Cokie Roberts, an Emmy Award winning journalist and author of Founding Mothers and Ladies of Liberty, took the this theme even farther in a speech she gave at the dedication of a statue of Captain Jack in Charlotte in May 2010: “There is no question that the Mecklenburg Declaration of Independence happened,” she said.
“There is not a question in my mind. First of all, there is plenty of evidence but secondly when you have folk memory that’s that strong, it’s always right. And often people don’t like that, as in Sally Hemmings and Thomas Jefferson. But it turned out to be right…there is just no question in my mind that this is true.”
In 2011, Andrew Roberts, arguably Britain’s most prominent military historian and author of Masters & Commanders and The Storm of War, in a speech gave his take on the Controversy:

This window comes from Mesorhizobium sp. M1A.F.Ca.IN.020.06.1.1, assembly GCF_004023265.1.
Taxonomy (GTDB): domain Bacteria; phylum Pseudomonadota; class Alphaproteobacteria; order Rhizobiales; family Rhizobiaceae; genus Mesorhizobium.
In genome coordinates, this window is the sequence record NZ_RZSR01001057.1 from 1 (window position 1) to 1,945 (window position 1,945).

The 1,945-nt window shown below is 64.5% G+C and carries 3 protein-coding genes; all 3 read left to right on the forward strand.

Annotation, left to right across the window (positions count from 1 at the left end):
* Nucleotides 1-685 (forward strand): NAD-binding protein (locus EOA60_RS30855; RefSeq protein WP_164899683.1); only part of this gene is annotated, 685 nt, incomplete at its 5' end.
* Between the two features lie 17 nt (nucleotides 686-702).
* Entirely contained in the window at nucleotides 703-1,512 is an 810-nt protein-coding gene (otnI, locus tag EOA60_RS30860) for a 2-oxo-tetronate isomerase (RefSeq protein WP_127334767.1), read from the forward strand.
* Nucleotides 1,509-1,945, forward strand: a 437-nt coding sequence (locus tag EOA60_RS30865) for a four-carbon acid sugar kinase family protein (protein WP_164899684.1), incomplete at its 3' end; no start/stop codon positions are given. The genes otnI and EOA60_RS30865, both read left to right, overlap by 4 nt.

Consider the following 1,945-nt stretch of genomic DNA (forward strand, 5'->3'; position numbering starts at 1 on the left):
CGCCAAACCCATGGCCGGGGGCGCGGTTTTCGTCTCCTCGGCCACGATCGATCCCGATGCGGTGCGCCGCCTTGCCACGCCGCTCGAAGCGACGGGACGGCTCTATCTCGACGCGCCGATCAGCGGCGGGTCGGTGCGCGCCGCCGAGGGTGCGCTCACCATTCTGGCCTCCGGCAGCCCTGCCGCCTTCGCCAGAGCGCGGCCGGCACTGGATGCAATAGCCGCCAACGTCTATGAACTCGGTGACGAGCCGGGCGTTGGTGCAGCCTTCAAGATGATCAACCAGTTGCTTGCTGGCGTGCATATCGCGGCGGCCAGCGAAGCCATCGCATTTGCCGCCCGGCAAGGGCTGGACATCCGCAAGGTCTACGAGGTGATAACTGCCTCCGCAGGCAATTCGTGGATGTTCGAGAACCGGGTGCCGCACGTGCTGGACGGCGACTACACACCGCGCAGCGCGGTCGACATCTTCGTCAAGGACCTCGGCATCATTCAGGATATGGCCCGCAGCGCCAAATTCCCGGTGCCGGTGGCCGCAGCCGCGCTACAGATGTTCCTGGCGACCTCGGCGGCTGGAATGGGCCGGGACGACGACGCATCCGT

“I’ve learned in twenty years of writing history books that because there is no extant, contemporaneous documentary proof of something, it doesn’t mean it didn’t happen; fires that destroy crucial documents are incredibly common throughout history and that oral history can sometimes be more visceral and honest than written history anyhow.
“Of course, the Mecklenburgers of 1819 could not remember verbatim, precisely what they declared so bravely in 1775, but that doesn’t in any way undermine the likelihood of their having called for independence a year earlier than the Revolutionaries in Philadelphia. If twenty six North Carolinians say that something took place, my inclination as a historian is to believe them.”